With Squadbox, friends moderate harassing messages in your email

MIT researchers developed it as a way to mitigate online harassment.

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izusek via Getty Images
izusek via Getty Images

Researchers at MIT's Computer Science and Artificial Intelligence Laboratory have developed a tool aimed at fighting harassment online. It's called Squadbox and the idea behind it is to have your friends or coworkers moderate your incoming messages for you. The research team interviewed a number of people who had experienced online harassment in the past and then designed Squadbox's features based on those conversations.

Currently, Squadbox is only designed to work with email, but the team says they're looking to expand its use to other messaging and social media platforms. Squadbox owners can set up filters, which will trigger certain emails to be sent to their moderators. Moderators can then decide whether to send that email back to the owner, or reject it based on what the owner has declared they don't want to see. Email senders can also be white- and blacklisted to automate whether their messages are approved or rejected. Squads can also be deactivated when there's a lull in harassing messages and reactivated when moderation is needed again.

The team demoed the system and tested it out with a handful of individuals. Those observing the demo expressed interest in Squadbox with one calling it a "very strong pragmatic tool." However, some issues arose during the field test. Moderators became less quick to respond to emails over time and started to feel less confident in their abilities. One moderator noted how much work it was. Owners also began to feel guilty about having their friends moderate their email. The researchers said ultimately, the system "presents challenges for relationship maintenance."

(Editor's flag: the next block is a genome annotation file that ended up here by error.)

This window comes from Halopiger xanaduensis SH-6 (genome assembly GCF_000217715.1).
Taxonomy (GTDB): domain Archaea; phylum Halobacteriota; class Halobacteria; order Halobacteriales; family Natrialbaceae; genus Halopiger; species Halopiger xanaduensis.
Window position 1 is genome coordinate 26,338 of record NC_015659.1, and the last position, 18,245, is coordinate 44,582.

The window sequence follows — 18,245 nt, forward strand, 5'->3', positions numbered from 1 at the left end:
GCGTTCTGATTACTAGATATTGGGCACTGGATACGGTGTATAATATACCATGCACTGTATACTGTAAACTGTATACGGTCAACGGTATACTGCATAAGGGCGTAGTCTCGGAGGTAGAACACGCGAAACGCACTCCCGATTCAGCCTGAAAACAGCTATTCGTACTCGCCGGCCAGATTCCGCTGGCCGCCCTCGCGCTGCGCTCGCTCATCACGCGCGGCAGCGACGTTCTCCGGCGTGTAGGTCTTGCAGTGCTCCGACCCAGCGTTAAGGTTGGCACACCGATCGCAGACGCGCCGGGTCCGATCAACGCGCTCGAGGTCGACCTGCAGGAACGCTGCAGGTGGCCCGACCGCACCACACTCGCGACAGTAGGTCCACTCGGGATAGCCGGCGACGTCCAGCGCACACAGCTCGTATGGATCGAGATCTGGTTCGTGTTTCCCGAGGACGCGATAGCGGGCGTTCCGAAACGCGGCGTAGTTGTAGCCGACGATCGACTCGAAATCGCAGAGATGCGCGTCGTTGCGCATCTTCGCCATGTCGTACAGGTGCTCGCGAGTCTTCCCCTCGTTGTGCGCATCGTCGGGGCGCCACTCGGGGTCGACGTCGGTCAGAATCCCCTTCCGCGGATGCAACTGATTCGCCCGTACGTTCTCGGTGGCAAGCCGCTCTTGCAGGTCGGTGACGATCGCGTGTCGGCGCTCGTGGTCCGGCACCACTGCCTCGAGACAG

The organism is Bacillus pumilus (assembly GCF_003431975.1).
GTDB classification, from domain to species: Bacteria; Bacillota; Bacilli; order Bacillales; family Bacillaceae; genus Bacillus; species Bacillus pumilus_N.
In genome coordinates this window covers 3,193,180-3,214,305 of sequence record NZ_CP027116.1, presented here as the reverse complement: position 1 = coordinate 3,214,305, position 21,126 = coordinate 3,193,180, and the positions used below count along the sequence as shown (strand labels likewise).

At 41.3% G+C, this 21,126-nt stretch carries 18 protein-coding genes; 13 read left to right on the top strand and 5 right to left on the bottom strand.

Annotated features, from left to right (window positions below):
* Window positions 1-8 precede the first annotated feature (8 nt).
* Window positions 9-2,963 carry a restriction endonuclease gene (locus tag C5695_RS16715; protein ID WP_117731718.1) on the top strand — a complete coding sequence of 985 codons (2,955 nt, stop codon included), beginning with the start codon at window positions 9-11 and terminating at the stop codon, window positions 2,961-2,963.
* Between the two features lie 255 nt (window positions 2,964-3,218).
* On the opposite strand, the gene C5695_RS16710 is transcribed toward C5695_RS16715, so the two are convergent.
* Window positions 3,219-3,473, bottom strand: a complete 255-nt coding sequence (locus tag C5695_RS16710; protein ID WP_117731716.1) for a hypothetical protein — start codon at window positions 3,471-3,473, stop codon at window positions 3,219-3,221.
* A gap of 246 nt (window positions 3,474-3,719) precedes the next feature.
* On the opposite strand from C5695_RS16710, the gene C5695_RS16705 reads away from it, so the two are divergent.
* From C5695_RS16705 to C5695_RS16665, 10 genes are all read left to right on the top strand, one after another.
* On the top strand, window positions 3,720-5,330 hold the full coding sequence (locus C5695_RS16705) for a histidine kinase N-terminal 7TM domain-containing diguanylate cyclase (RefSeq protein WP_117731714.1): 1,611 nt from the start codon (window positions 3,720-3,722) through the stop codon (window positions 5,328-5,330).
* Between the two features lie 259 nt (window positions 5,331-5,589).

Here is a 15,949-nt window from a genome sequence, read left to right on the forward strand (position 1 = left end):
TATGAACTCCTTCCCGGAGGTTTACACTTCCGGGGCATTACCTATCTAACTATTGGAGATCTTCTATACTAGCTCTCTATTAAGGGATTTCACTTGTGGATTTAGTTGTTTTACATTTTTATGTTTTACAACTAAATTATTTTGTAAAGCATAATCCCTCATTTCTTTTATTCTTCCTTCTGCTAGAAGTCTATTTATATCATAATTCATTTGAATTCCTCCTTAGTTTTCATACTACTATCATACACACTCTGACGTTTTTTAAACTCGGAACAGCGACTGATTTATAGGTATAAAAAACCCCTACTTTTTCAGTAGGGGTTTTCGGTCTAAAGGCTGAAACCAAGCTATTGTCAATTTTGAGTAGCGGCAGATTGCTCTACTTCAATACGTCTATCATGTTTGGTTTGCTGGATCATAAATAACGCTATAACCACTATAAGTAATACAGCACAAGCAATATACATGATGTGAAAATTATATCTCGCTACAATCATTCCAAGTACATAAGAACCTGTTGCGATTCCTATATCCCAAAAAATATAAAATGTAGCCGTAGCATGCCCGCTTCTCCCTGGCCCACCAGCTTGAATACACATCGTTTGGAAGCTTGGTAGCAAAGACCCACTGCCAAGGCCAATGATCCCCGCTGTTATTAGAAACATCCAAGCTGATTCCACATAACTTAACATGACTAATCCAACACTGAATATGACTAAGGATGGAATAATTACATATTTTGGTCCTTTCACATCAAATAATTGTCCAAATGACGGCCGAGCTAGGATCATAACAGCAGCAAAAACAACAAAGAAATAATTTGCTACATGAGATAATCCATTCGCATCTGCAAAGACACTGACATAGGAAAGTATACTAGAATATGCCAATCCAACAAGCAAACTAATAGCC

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Squadbox is still in development, but friendsourced moderation is an interesting strategy for combating harassing messages. The researchers are presenting a paper on their work at the Association for Computing Machinery's CHI Conference on Human Factors in Computing Systems this month.

Image: Amy Zhang / MIT CSAIL

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